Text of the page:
Sunflower Bean


Between Stormzy and J Hus, the UK album chart has a welcome anomaly: Twentytwo in Blue, cruising from the indie backwaters into a position that makes you feel, in a fleeting heartbeat, that young bands are still rewarded for their work. Sunflower Bean’s sophomore LP deserves the status. It is a polished, reptilian menagerie of songs that can squeeze just as easily into a dark bedroom as a concert hall, and the Gorilla audience are pumped for a show that will reward the diversity of those attending – everyone from cougars and younglings to dense, Jabba-like old blokes are crammed into the sold-out venue, keen to see what the critical fuss is about.

Because, really, none of us are after more than sad-happy guitar lines. Pound for pound, there aren’t many groups that do this better than Sunflower Bean, who’ve already got five or six classics in the bag. And I probably should’ve made Songs a proper noun – when stood alongside their debut, this new record is less cosmic, more shapely and determined to fill the cavities of the heart. As beautiful as some of the new tracks are, you might worry a little; too many artists dampen their ferocity before they see how far it can spit. Human Ceremony was overproduced, to be frank, so TtiB could be viewed as another bout of terminal saccharinity, taking everything that’s scratchy and haunting away from the depth of their talent.

Can the live setting prove me wrong? Before I find out, Sorry are ready to fuse Courtney Barnett with an electro drum pad, led by a frontwoman who speaks with a fathomless London accent. Or she could be Swedish, or cod-Australian…that doesn’t matter when the set is this weird. Misgivings thaw when the four-piece angle away from ragged, stop-and-start riffs to material like ‘Drag King’, which posits a laundrette of sex-identity images churning to the beat of a teenager on their mother’s Valium. You’re never quite sure where they’re going next. The bassist looks terrified. A co-vocalist, Louis, wraps his mouth around short words. ‘2 Down 2 Dance’ is the aural equivalent of someone itching their arm, splayed on a sofa whilst a party drones around them in the whiff of bad poppers. Sorry are good, and strange, and come across like a rainy day on your post-punk collection. They get a solid reception too; one to watch for a full-length release when it arrives.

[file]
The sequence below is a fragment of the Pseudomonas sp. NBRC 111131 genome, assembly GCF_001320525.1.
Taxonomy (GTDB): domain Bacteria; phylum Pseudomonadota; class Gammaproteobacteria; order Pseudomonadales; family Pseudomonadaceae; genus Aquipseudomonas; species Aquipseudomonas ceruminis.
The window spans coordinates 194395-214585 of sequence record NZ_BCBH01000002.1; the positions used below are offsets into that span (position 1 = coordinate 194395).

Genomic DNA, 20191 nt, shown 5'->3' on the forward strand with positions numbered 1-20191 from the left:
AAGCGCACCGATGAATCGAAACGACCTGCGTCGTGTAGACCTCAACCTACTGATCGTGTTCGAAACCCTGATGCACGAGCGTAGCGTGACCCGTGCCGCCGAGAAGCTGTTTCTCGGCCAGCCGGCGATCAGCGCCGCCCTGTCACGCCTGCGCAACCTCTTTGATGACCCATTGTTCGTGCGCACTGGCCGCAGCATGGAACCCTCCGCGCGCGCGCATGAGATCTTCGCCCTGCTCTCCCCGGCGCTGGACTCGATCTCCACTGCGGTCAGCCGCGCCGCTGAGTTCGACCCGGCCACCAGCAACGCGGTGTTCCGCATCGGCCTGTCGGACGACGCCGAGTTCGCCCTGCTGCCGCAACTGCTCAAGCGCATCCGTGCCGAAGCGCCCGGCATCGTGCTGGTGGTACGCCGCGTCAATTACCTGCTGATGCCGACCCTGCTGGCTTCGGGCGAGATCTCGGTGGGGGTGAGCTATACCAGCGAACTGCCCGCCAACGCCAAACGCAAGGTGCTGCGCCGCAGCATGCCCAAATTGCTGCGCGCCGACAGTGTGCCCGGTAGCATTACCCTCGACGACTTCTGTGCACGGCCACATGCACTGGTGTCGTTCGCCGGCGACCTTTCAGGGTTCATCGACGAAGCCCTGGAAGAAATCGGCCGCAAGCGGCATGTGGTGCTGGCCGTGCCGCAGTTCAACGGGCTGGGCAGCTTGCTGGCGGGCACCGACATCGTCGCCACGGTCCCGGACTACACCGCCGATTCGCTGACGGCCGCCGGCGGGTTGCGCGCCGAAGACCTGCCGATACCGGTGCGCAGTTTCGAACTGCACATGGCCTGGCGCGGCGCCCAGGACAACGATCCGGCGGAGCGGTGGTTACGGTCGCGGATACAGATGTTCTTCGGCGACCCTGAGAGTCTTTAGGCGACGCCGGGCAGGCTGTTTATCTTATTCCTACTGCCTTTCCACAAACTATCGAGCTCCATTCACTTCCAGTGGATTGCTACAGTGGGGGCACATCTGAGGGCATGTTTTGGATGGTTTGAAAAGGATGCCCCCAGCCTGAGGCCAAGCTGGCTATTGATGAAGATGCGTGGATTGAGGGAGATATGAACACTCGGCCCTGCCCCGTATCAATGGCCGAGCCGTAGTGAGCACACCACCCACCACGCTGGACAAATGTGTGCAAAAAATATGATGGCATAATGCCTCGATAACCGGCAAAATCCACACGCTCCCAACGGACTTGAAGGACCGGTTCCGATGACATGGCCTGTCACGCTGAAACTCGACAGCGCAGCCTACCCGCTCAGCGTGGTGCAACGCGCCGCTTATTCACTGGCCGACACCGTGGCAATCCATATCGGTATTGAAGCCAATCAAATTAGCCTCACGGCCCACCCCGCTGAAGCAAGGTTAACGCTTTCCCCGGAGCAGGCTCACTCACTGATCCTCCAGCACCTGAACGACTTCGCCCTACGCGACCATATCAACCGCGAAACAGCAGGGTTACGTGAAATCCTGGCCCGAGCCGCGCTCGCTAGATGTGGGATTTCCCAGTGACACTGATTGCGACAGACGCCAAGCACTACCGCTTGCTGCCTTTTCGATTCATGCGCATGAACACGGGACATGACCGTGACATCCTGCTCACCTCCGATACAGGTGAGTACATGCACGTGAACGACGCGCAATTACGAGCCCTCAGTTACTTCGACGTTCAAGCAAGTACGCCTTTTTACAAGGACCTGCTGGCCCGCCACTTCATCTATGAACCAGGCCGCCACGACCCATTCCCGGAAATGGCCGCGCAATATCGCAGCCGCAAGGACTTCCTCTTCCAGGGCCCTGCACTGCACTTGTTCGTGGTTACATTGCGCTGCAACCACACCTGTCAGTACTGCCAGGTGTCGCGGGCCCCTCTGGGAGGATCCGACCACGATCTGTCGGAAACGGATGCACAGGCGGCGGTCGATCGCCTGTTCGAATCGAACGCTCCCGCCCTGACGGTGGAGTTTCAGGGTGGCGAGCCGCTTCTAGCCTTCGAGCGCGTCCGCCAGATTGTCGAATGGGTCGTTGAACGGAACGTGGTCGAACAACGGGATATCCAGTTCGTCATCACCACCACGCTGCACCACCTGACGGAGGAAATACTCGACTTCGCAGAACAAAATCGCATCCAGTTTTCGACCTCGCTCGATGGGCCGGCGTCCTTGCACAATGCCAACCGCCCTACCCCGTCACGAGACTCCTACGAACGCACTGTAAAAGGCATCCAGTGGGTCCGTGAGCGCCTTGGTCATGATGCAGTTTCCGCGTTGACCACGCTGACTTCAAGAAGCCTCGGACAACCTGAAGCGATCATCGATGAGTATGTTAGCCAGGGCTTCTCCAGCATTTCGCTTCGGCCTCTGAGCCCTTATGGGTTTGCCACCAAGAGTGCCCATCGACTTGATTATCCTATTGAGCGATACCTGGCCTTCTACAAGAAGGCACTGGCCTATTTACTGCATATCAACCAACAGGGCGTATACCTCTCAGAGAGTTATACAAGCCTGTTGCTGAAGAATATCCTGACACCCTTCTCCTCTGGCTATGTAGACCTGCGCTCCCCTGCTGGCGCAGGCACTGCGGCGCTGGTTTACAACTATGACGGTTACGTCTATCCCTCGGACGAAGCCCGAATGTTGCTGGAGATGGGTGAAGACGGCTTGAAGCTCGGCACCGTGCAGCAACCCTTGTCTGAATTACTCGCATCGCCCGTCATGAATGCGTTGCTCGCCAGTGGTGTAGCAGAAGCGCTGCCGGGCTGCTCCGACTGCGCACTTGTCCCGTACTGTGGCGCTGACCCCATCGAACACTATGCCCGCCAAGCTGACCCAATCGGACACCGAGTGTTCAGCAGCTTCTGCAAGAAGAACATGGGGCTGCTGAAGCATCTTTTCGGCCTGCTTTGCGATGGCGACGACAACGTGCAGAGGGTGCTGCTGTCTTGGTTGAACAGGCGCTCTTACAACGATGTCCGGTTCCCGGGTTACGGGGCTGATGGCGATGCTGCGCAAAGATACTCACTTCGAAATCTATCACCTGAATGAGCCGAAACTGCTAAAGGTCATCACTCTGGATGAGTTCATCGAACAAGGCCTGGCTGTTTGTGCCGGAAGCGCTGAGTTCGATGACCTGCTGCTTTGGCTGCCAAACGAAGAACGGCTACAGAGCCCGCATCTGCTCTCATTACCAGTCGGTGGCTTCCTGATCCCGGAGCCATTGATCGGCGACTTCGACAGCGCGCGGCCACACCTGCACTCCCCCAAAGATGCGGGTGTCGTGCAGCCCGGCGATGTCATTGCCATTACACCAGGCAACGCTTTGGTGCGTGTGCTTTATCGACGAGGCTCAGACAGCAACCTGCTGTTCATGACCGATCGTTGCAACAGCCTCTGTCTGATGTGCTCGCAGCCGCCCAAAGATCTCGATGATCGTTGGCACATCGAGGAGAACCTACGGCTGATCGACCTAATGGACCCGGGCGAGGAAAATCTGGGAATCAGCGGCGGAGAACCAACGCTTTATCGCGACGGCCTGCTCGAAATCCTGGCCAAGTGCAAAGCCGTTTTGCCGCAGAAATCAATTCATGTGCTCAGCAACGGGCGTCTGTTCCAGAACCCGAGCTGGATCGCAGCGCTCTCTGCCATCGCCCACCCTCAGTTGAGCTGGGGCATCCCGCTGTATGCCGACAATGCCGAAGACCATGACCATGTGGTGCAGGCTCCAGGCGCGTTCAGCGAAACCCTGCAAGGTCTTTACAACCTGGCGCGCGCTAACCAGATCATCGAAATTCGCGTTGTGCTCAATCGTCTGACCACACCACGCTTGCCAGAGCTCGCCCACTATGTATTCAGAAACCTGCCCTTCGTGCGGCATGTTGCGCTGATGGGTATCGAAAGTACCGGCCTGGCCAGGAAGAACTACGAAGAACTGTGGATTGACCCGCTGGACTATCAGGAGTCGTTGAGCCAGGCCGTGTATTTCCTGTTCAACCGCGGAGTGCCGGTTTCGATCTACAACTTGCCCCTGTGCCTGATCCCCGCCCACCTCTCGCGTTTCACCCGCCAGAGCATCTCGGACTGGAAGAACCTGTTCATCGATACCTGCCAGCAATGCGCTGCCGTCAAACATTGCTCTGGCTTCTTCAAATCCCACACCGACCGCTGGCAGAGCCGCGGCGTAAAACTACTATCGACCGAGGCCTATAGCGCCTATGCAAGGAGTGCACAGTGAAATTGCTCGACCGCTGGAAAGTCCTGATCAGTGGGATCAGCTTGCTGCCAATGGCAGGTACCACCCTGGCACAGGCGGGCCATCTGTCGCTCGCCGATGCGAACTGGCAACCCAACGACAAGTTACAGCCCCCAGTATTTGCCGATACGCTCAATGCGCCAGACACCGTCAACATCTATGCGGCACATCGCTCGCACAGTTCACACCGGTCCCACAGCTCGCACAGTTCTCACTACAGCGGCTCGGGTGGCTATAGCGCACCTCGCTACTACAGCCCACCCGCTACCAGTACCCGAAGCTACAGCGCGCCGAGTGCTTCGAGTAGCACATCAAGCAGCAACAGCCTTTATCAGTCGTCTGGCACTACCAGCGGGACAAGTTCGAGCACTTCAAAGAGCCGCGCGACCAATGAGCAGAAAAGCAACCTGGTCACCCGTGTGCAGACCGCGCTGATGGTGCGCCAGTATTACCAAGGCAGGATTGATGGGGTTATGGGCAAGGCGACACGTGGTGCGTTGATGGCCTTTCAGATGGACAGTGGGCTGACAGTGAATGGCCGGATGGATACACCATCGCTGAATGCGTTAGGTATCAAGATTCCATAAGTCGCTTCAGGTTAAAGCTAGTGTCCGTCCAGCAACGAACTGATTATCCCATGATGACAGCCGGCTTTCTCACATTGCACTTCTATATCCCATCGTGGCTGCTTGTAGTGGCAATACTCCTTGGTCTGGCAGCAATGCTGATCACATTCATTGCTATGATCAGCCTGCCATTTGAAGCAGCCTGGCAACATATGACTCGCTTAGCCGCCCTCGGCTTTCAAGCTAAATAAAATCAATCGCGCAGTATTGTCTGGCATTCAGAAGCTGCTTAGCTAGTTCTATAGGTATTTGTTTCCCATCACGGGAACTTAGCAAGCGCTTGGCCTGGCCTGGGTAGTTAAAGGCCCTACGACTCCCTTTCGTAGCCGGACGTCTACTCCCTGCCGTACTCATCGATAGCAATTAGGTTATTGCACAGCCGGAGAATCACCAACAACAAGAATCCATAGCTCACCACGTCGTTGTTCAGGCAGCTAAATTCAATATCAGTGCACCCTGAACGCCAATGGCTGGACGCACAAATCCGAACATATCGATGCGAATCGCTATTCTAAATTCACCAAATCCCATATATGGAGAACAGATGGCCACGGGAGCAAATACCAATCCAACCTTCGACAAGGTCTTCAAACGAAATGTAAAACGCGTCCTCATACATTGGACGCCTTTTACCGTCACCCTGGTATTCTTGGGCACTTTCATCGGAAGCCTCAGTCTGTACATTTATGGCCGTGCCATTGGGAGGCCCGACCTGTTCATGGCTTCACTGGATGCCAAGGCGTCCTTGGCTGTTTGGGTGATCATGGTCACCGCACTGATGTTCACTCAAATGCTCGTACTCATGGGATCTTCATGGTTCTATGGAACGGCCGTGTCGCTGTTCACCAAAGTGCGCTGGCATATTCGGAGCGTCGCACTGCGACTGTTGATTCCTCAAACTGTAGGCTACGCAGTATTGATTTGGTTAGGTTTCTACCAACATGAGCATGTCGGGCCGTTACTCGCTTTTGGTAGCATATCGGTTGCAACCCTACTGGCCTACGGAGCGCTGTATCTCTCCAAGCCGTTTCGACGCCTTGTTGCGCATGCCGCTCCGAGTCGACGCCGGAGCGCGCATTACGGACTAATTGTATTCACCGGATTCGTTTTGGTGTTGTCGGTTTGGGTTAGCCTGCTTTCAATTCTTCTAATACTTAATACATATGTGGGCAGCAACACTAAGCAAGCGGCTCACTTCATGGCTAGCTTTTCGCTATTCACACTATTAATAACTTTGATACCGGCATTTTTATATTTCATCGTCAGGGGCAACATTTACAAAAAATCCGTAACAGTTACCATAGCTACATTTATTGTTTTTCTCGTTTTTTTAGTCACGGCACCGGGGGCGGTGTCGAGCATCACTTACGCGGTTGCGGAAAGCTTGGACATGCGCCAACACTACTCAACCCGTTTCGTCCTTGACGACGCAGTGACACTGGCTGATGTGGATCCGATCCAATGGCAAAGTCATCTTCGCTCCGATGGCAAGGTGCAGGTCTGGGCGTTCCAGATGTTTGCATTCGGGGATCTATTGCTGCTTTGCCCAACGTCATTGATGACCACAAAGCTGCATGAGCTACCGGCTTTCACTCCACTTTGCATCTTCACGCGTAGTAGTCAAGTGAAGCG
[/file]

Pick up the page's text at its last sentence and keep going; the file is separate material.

But we’re in for something else entirely, come 9pm: a dirty New York slap of star power, announced by the skyward fist of Sunflower Bean’s Julia Cumming. The Bean – as absolutely no-one bar me is calling them – need to prove that they’re still a raw performative element, as well as high-gloss musos talking about growing up and student debt.

And they do this, consistently, over an hour and a half. Opener ‘Burn It’ still proves a damp start, just like the studio version, but ‘Come On’ follows and it propels us immediately into the sensations of a grim club show, which is just what I wanted. Cumming has become a much better singer than her work from 2016 would’ve suggested. Gone is the airy, choir-girl falsetto; in its place stands a juggernaut pushing manically at the top of her range, hungry for blood. The ‘Come On’ refrain is delivered at rapid-fire inflection whilst she tears at the borders of the verse, screaming and holding notes when she prefers to. Throughout, this full-voiced translation of her songs is so very good to hear, hitting a peak on numbers such as ‘Twentytwo’ and ‘I Was Home’.